The Singapore Cycling Federation (SCF) is throwing its doors to the national road cycling team wide open.
Just about anyone who thinks he or she is good enough to follow in the footsteps of 2015 South-east Asia (SEA) Games bronze medallists, Vincent Ang and Dinah Chan, is welcome to try out.
And — this is no joke — you don’t even have to own a bike.
To be launched next month, the selection trials will be split into two key phases leading up to the 2017 SEA Games and the Asian Continental Championships, but have the Commonwealth Games in 2018 as the target further in the distance.
It starts with a three-month application period, after which kicks in phase one of selection.
Athletes will have their three-principle energy systems — neuromuscular, aerobic and anaerobic — tested, then profiled and given ratings based on power, the key standard measurement that the sport utilises.
After the SCF selection committee sits down and picks the squad, it will begin training and competing.
Phase two is a camp that will focus on teamwork and mental strength before the final cut is made ahead of the SEA Games in Kuala Lumpur next year.
While such methods have been used in the selection of junior cyclists in the past, this is the first time that the SCF will utilise this for the senior level, leading up to specific major competitions.
“We want to revamp our national squad, while also building a bigger pool of cyclists and, hopefully through this, find more Vincent Angs and Dinah Chans as well as the people in the team to support those guys to a medal,” said SCF sport and technical manager Samuel Yang.
“It’s going to be very inclusive, and anyone aged 17 and above, is a Singaporean or a Permanent Resident looking to gain citizenship can try out, and they don’t even need to own a bike.”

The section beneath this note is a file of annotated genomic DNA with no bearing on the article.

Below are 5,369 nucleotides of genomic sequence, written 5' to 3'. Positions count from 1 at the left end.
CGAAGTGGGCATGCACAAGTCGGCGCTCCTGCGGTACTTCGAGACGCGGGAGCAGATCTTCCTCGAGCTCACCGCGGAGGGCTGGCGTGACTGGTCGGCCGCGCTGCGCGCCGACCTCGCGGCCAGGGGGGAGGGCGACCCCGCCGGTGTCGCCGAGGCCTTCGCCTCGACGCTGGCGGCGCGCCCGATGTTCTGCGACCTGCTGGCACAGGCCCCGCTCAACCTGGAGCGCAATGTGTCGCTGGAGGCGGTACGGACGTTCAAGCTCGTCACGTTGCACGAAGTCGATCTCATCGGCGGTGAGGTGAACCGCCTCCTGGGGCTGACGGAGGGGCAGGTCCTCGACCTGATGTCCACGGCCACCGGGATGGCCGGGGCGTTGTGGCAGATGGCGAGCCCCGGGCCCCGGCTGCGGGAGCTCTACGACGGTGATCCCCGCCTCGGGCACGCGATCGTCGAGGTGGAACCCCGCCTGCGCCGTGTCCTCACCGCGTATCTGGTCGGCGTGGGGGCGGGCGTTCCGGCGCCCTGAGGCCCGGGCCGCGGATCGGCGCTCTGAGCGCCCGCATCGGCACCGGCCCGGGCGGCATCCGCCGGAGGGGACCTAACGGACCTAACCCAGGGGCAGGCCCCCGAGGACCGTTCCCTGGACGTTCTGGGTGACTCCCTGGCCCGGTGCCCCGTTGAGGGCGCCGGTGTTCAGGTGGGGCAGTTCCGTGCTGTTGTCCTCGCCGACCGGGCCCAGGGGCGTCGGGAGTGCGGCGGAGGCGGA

Yang revealed that while the road national squad were made up of some 20 cyclists, the SCF is hoping to put together a team of some 30 riders this time.
Current national riders will also have to subject themselves to this system if they wish to represent the Republic at the 2017 SEA Games and beyond.
While in the past the SCF has chosen its athletes based on performances in competition, this selection method is not uncommon in the cycling world.
“This method is used across the world, and there are a couple of reasons we’ve gone this way. Firstly, this is fair, and includes cyclists who don’t compete in big events,” said SCF head coach Adrian Ng.
“Skills can be learnt, but first we want to look at a cyclist’s engine. And because the major cycling teams are using this protocol of talent identification, after a few years of collecting data, we can benchmark our cyclists against the world’s best.”
Ng asserts that the second phase of the selection is vital to performance in competitions.
He said: “We’ve learnt lessons from the 2015 SEA Games... where the chain of command was not stuck to. Riders were perhaps too individualistic, tactically speaking, and that cost us.
“That’s why phase two will focus on teamwork.”
While this will kick off with road cycling, the SCF is looking at getting the other disciplines of mountain bike and BMX to study the potential of implementing a similar structured talent identification process.
SCF general manager Mahipal Singh revealed that cycling has been inspired by local administrators running sports, the likes of gymnastics, canoeing and fencing, that have implemented structures and processes that have led to results in the sporting arena.
He said: “This step-by-step bottom-up approach to talent identification is an enhancement to our selection process, and is what the major sports are doing.
“And if we hit our process and system goals, the outcome —medals — will come.”
This article was first published on February 24, 2016.
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